It should come as no surprise that the initials for San Luis Obispo County translate to SLO. Slow is how visitors will want to approach theCentral Coast, allowing enough time to savor the arresting landscape, meander through small towns and sample the bounty of the land, including an ever-increasing number of wineries and hands-on family farms.
On all my forays south, I’d somehow missed exploring this county, but with evocative names such as Santa Margarita, Atascadero and PasoRobles, I thought it would be my kind of place. I discovered a landscape full of surprises, one that prompted multiple photo-stops. Here, broad green hills are jolted by fingers of erupting rock pointing skyward and majestic ancient oaks displaying winter-bare branches. Vineyards spread rows of pristine vines toward the four points of the compass, and along the coast, sandy beaches alternate with rugged cliffs and secluded coves.It was definitely my kind of place.
San Luis Obispo County is enjoying a growth spurt of back-to-nature businesses. I couldn’t do them justice on my own during a weekend stay, so I put myself in the hands of experts, joining the daylong guided Bounty of the County tour, presented by Boutique Hotel Collection. (It ended in June.) Shuttled by private coach from town to town, we toured a historic ranch in Santa Margarita and sampled wines from Ancient Peaks; wandered wine caves and tasted select vintages at Eberle Winery in Paso Robles; received an education in goat farming, with more tastingthrown in, at Happy Acres Family Farm in Templeton; and enjoyed a multi-sensory lavender experience at Green Acres Family Farm in Atascadero.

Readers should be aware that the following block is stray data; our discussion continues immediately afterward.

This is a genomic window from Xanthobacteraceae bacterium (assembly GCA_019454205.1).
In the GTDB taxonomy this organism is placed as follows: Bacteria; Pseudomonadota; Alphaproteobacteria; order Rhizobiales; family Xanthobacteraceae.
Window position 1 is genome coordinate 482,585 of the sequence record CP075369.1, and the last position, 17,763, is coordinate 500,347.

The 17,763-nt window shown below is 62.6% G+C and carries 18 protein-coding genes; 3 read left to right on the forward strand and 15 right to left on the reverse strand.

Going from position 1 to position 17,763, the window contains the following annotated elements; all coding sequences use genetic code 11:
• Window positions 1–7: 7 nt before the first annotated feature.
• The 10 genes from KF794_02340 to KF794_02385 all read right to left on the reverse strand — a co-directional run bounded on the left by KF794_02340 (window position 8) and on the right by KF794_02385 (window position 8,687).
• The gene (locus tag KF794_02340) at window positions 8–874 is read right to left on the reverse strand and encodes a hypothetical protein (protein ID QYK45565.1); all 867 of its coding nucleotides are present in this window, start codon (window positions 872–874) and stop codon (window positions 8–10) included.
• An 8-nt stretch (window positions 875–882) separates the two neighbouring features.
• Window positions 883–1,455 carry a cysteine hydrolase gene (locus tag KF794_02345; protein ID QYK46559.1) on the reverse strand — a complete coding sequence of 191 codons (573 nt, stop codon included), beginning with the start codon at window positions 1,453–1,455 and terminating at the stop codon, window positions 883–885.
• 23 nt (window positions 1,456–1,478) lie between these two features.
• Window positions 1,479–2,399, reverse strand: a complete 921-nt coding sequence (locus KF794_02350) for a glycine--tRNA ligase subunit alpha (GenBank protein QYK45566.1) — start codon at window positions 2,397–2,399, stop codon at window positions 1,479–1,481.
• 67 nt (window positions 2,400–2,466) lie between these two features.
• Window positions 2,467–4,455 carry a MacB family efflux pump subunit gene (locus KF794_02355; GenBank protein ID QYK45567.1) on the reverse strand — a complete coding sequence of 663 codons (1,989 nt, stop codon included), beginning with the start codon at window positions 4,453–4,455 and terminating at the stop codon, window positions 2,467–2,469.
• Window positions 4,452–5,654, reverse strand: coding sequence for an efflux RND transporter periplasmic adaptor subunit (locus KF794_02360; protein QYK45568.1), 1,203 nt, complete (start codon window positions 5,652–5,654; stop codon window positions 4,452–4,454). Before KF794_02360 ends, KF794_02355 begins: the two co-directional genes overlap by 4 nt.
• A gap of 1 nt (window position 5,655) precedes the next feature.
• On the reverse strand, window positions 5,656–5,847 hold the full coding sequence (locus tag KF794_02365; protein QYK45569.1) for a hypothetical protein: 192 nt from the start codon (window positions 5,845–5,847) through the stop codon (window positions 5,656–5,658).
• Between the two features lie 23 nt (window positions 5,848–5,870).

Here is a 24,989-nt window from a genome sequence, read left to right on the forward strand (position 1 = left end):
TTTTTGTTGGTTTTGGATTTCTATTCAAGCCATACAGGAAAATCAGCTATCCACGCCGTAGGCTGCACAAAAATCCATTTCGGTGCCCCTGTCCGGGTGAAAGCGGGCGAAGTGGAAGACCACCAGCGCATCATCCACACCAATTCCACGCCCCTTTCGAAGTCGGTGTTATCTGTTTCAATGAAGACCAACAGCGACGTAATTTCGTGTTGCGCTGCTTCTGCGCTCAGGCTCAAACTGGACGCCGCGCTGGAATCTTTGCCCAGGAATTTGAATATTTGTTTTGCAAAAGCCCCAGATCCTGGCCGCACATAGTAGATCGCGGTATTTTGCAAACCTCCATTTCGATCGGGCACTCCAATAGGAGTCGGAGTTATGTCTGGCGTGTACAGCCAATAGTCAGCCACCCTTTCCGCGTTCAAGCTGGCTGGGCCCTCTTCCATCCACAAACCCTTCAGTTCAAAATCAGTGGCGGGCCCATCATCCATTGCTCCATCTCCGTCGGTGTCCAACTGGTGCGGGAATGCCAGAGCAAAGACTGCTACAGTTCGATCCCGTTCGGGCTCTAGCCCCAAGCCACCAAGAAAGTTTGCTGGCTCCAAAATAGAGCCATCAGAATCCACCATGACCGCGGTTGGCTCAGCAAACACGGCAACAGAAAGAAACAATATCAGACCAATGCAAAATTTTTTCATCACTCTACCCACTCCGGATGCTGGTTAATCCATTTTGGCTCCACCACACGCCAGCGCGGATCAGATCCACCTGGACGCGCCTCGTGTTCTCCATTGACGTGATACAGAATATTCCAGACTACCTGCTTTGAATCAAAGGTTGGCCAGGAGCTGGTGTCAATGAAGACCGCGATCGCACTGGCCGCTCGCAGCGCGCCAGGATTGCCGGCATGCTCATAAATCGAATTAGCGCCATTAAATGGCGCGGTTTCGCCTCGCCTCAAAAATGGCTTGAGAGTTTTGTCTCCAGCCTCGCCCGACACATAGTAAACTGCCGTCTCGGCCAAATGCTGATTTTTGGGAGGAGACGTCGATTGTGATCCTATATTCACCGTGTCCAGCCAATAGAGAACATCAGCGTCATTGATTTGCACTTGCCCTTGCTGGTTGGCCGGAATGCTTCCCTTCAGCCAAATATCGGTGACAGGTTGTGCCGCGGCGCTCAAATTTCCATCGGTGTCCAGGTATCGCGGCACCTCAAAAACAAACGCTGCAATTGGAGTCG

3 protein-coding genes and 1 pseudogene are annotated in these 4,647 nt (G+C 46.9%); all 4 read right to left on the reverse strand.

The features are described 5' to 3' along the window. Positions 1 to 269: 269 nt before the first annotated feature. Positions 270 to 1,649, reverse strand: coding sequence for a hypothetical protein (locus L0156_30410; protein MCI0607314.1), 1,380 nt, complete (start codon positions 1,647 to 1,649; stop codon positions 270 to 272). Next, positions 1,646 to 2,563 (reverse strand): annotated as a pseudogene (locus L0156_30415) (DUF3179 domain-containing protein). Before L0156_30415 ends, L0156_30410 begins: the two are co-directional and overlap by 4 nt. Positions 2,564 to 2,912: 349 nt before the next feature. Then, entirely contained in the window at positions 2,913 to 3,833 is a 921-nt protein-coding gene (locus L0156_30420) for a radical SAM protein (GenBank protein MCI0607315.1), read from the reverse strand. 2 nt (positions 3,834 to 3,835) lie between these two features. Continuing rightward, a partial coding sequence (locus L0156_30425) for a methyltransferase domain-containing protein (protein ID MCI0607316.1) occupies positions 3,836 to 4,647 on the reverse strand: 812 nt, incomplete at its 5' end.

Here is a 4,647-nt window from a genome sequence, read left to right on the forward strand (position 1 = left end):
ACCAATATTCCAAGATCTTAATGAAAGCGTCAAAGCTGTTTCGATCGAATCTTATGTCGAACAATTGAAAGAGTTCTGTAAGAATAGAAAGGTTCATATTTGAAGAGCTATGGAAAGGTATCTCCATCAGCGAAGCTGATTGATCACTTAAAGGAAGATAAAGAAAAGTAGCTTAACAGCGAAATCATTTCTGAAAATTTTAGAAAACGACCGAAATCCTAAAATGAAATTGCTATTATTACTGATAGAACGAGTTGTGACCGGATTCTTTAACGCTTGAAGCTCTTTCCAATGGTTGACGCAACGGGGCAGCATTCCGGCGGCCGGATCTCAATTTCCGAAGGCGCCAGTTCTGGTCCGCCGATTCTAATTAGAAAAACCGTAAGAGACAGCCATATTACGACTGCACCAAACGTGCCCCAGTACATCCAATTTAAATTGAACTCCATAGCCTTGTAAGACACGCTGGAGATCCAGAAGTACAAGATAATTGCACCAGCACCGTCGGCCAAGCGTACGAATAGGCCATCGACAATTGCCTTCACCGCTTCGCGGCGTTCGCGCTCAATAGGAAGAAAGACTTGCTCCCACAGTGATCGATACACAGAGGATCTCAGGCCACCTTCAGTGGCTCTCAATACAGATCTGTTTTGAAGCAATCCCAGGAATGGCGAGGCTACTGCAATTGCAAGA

First up, was Santa Margarita, the kind of town that harks back to the old west, offering a slow pace and taste of rural life. At the heart ofthe town lies Santa Margarita Ranch, where Franciscan missionaries planted the first vines in 1774. Capitalizing on the Santa Lucia Mountains, warm temperatures, cool marine breezes and petrified oyster beds that are millions of years old, Ancient Peaks produces estate grown wines that combine depth, balance and character.